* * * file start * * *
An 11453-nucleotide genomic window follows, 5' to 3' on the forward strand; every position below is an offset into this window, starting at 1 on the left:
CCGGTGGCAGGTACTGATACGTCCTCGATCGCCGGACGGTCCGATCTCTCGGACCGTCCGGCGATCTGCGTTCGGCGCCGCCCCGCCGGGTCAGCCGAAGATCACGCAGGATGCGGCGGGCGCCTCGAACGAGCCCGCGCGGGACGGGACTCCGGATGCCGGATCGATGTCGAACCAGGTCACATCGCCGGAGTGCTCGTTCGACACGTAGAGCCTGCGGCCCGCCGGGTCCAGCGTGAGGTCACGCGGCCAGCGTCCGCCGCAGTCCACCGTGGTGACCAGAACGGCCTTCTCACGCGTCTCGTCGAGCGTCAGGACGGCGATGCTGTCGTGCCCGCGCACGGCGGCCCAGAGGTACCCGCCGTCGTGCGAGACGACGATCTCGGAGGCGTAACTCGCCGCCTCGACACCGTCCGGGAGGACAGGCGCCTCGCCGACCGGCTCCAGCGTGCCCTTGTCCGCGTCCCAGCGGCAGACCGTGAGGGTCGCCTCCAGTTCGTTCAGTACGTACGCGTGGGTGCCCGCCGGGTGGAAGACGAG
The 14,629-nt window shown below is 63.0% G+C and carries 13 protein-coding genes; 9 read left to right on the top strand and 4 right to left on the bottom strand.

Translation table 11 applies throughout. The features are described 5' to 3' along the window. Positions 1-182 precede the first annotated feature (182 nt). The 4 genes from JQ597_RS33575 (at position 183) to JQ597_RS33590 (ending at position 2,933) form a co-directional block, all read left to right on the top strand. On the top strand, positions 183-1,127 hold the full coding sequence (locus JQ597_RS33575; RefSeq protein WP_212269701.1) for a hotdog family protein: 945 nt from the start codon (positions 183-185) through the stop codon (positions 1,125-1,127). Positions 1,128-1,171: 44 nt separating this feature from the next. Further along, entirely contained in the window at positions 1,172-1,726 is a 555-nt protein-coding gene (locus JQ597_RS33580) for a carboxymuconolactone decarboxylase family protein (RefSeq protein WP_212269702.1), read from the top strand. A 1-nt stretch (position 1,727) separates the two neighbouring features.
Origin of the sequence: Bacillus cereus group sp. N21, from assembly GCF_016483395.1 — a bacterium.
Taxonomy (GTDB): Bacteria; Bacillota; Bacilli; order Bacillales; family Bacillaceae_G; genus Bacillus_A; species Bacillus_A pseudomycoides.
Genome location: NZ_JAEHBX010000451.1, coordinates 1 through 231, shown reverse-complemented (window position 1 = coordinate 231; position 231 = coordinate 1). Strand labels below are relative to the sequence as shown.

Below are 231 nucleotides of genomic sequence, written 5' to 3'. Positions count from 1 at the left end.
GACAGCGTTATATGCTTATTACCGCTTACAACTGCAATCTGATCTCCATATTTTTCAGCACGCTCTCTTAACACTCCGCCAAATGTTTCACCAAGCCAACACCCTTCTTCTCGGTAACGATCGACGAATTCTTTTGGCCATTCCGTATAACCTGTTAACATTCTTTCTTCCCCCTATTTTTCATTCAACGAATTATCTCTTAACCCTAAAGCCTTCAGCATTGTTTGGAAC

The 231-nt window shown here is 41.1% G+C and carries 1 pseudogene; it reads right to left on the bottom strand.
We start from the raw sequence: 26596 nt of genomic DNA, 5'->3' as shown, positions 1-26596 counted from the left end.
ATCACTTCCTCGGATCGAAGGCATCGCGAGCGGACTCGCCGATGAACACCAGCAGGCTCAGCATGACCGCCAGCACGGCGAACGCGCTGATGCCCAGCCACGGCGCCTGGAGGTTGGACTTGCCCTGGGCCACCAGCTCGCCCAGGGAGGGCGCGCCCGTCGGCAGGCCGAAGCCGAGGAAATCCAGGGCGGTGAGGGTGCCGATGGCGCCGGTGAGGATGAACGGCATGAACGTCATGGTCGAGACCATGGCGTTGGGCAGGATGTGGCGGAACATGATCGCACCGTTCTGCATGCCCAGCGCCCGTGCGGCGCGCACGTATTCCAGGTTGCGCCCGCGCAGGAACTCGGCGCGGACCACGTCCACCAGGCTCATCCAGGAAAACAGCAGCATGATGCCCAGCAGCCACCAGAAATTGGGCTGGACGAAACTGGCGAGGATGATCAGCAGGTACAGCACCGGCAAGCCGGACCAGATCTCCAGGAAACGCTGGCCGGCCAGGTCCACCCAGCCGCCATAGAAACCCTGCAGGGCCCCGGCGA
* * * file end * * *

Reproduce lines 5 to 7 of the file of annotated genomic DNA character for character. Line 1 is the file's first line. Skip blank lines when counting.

Origin of the sequence: Bacillus cereus group sp. N21, from assembly GCF_016483395.1 — a bacterium.
Taxonomy (GTDB): Bacteria; Bacillota; Bacilli; order Bacillales; family Bacillaceae_G; genus Bacillus_A; species Bacillus_A pseudomycoides.
Genome location: NZ_JAEHBX010000451.1, coordinates 1 through 231, shown reverse-complemented (window position 1 = coordinate 231; position 231 = coordinate 1). Strand labels below are relative to the sequence as shown.